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barking and growling at other dogs

This is a place to gain some understanding of dog behavior and to assist people in training their dogs and dealing with common behavior problems, regardless of the method(s) used. This can cover the spectrum from non-aversive to traditional methods of dog training. There are many ways to train a dog. Please avoid aggressive responses, and counter ideas and opinions with which you don't agree with friendly and helpful advice. Please refrain from submitting posts that promote off-topic discussions. Keep in mind that you may be receiving advice from other dog owners and lovers... not professionals. If you have a major problem, always seek the advice of a trainer or behaviorist!

  
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Mika

blue/brown eyed- girl!
 
 
Barked: Sat Oct 27, '12 8:09am PST 
Hi some of you asked if i could post my question here so you could understand more about what i asked. Ok so ive had my Husky for about 4 or 5 months she is 3 she is spayed and up until last week always friendly with other dogs. Now every time i walk her she growls and gets overly exited and barks when another dog passes us,we take her to the dog park all the time and she is fine with the dogs,so not sure why she is acting like this on our walk? confused
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Mika

blue/brown eyed- girl!
 
 
Barked: Sat Oct 27, '12 8:13am PST 
I dont think she would ever hurt any of them, but i dont know for sure, she doesn't seem like she wants to snap but more like half "dont mess with me" and half "i wanna play with u" But people walking their dogs are obviously bothered by this and wont let Mika near them because they are afraid she will bite. frown So its getting harder to socialize her with other dogs now, im afraid that will make it worse!?! And the dog park is over an hour away so we cant go there every single day, but we do as often as possible...if anyone could help, i would really appreciate it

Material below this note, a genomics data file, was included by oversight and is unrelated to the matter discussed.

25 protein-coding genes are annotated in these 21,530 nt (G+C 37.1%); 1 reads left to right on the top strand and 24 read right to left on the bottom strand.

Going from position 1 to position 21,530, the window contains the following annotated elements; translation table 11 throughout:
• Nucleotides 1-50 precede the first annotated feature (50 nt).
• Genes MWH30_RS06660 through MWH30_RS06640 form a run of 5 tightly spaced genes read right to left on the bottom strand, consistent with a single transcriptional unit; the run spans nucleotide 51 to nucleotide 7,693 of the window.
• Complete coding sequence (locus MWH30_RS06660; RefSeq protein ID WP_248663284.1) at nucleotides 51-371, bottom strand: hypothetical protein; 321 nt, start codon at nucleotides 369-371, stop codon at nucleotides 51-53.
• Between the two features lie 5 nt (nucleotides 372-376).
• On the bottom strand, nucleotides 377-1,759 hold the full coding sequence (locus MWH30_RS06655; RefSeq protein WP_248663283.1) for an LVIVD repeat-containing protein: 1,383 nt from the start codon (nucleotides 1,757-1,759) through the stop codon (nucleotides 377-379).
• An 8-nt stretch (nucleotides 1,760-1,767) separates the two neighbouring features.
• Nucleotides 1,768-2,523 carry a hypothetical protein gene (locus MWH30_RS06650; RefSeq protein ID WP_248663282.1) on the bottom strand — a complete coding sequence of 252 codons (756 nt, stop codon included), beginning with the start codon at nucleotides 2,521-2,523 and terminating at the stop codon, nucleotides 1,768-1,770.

Thank you
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Obi

Sassy Britches!
 
 
Barked: Sat Oct 27, '12 9:49am PST 
My dog had the same problem and as I said on the answer forum, BAT (Behavior Adjustment Training) is so extremely helpful for situations like ours.

http://www.petexpertise.com/behavior-adjustment-training-dog.htm l
has links at the bottom of the page as well

http://functionalrewards.com/BAT-basics.pdf
for more visual instructions page 4-5

I love kikopup's hints and tips with this sort of thing
http://www.youtube.com/watch?v=JY7JrteQBOQ&feature=relmfu

Hope this helps!
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Squ'mey

too old to eat- any more KD
 
 
Barked: Sat Oct 27, '12 9:51am PST 
When she starts barking what does she do? Is her tail up or low? Ears forward or more flat to the head? The point she does the slightest indication is where you need to stop. When she is lunging, she is over threshold & won't be in any state to learn.